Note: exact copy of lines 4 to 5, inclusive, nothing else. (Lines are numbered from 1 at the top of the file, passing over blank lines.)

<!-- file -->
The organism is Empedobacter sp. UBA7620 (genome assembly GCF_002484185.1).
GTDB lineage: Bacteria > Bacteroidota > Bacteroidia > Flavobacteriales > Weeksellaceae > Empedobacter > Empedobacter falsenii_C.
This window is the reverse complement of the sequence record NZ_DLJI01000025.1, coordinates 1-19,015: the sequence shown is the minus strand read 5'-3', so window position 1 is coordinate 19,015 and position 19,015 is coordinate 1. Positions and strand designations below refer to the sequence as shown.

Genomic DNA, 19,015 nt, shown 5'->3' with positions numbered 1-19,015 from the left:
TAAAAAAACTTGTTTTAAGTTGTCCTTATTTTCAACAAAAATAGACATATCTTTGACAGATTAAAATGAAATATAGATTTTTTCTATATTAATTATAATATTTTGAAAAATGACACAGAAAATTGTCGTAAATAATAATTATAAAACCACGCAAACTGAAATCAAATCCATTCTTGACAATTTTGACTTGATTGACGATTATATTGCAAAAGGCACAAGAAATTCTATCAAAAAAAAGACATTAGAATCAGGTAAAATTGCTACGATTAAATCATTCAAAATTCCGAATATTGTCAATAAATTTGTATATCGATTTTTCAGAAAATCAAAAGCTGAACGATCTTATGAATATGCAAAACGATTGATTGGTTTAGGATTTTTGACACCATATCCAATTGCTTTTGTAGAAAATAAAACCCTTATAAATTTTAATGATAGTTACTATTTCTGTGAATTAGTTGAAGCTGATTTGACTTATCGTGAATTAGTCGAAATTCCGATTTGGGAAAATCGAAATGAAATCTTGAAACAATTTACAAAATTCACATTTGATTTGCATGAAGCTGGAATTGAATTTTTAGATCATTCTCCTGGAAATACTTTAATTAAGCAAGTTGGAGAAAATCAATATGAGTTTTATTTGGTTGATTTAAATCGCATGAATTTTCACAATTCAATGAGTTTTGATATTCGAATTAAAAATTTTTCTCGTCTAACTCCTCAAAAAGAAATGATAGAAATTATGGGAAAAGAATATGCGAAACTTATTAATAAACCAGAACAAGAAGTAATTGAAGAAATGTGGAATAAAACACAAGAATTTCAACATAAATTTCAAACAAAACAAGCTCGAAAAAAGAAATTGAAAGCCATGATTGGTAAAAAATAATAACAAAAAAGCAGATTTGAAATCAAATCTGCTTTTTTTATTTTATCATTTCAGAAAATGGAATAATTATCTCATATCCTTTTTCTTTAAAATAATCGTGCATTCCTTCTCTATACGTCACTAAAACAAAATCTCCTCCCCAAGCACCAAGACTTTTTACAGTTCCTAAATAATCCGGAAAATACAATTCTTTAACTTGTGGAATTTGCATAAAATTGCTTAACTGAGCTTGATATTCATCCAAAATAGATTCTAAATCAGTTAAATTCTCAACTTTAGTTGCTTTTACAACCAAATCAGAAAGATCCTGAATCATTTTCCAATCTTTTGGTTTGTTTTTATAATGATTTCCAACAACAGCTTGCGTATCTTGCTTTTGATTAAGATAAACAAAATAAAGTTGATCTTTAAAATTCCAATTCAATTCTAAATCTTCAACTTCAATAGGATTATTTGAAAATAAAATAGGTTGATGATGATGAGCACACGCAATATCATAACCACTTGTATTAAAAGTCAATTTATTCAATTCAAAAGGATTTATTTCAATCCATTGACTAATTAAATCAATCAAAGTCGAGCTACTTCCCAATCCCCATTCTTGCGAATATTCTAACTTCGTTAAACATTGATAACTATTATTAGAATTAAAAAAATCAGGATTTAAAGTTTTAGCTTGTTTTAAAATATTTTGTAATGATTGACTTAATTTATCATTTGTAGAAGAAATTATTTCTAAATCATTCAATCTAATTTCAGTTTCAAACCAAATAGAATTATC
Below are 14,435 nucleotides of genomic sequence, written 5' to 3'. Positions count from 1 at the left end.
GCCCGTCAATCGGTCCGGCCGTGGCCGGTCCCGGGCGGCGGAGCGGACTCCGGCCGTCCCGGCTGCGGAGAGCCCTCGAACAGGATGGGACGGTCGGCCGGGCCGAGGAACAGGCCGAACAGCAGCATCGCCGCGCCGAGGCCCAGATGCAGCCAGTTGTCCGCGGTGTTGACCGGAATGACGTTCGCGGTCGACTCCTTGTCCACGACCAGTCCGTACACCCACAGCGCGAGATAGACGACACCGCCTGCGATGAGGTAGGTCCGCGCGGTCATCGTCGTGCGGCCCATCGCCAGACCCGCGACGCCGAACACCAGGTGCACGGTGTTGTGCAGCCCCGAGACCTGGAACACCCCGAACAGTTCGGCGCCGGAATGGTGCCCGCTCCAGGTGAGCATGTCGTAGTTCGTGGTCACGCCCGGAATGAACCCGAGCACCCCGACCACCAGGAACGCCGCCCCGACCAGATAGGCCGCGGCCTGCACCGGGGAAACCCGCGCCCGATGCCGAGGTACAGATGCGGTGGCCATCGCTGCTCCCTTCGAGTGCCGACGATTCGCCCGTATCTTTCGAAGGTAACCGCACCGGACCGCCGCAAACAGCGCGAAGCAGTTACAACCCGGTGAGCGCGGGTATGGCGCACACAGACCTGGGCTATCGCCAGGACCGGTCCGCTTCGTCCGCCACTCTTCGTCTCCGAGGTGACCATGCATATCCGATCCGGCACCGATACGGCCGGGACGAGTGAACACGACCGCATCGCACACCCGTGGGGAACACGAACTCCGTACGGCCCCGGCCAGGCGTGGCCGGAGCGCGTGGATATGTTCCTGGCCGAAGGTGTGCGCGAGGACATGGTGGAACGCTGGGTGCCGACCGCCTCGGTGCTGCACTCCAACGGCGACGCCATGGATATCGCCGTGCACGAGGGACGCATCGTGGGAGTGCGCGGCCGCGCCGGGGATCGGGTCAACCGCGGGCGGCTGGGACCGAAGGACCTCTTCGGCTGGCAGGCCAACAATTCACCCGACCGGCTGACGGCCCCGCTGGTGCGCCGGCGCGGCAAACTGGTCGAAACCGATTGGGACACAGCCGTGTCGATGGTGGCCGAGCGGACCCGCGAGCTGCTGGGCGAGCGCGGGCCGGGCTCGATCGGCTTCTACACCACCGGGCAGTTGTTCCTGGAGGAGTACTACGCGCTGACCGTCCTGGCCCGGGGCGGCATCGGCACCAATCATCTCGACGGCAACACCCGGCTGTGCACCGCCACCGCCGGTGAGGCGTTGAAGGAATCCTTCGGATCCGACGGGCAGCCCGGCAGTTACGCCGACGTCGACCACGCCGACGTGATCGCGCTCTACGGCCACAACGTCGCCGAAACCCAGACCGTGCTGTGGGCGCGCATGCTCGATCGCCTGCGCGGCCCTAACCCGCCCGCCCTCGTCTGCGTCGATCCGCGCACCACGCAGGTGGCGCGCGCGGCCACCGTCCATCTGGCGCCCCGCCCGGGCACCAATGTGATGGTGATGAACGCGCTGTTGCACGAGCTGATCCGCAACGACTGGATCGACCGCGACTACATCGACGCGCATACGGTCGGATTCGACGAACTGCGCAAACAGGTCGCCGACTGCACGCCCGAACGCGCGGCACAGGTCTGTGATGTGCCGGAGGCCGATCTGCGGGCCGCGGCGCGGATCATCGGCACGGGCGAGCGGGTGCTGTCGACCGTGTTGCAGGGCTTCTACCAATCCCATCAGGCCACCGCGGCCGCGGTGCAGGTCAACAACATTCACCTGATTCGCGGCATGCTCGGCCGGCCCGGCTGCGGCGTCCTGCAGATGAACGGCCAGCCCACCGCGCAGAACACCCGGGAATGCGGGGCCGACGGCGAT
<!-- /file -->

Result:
Genomic DNA, 19,015 nt, shown 5'->3' with positions numbered 1-19,015 from the left:
TAAAAAAACTTGTTTTAAGTTGTCCTTATTTTCAACAAAAATAGACATATCTTTGACAGATTAAAATGAAATATAGATTTTTTCTATATTAATTATAATATTTTGAAAAATGACACAGAAAATTGTCGTAAATAATAATTATAAAACCACGCAAACTGAAATCAAATCCATTCTTGACAATTTTGACTTGATTGACGATTATATTGCAAAAGGCACAAGAAATTCTATCAAAAAAAAGACATTAGAATCAGGTAAAATTGCTACGATTAAATCATTCAAAATTCCGAATATTGTCAATAAATTTGTATATCGATTTTTCAGAAAATCAAAAGCTGAACGATCTTATGAATATGCAAAACGATTGATTGGTTTAGGATTTTTGACACCATATCCAATTGCTTTTGTAGAAAATAAAACCCTTATAAATTTTAATGATAGTTACTATTTCTGTGAATTAGTTGAAGCTGATTTGACTTATCGTGAATTAGTCGAAATTCCGATTTGGGAAAATCGAAATGAAATCTTGAAACAATTTACAAAATTCACATTTGATTTGCATGAAGCTGGAATTGAATTTTTAGATCATTCTCCTGGAAATACTTTAATTAAGCAAGTTGGAGAAAATCAATATGAGTTTTATTTGGTTGATTTAAATCGCATGAATTTTCACAATTCAATGAGTTTTGATATTCGAATTAAAAATTTTTCTCGTCTAACTCCTCAAAAAGAAATGATAGAAATTATGGGAAAAGAATATGCGAAACTTATTAATAAACCAGAACAAGAAGTAATTGAAGAAATGTGGAATAAAACACAAGAATTTCAACATAAATTTCAAACAAAACAAGCTCGAAAAAAGAAATTGAAAGCCATGATTGGTAAAAAATAATAACAAAAAAGCAGATTTGAAATCAAATCTGCTTTTTTTATTTTATCATTTCAGAAAATGGAATAATTATCTCATATCCTTTTTCTTTAAAATAATCGTGCATTCCTTCTCTATACGTCACTAAAACAAAATCTCCTCCCCAAGCACCAAGACTTTTTACAGTTCCTAAATAATCCGGAAAATACAATTCTTTAACTTGTGGAATTTGCATAAAATTGCTTAACTGAGCTTGATATTCATCCAAAATAGATTCTAAATCAGTTAAATTCTCAACTTTAGTTGCTTTTACAACCAAATCAGAAAGATCCTGAATCATTTTCCAATCTTTTGGTTTGTTTTTATAATGATTTCCAACAACAGCTTGCGTATCTTGCTTTTGATTAAGATAAACAAAATAAAGTTGATCTTTAAAATTCCAATTCAATTCTAAATCTTCAACTTCAATAGGATTATTTGAAAATAAAATAGGTTGATGATGATGAGCACACGCAATATCATAACCACTTGTATTAAAAGTCAATTTATTCAATTCAAAAGGATTTATTTCAATCCATTGACTAATTAAATCAATCAAAGTCGAGCTACTTCCCAATCCCCATTCTTGCGAATATTCTAACTTCGTTAAACATTGATAACTATTATTAGAATTAAAAAAATCAGGATTTAAAGTTTTAGCTTGTTTTAAAATATTTTGTAATGATTGACTTAATTTATCATTTGTAGAAGAAATTATTTCTAAATCATTCAATCTAATTTCAGTTTCAAACCAAATAGAATTATC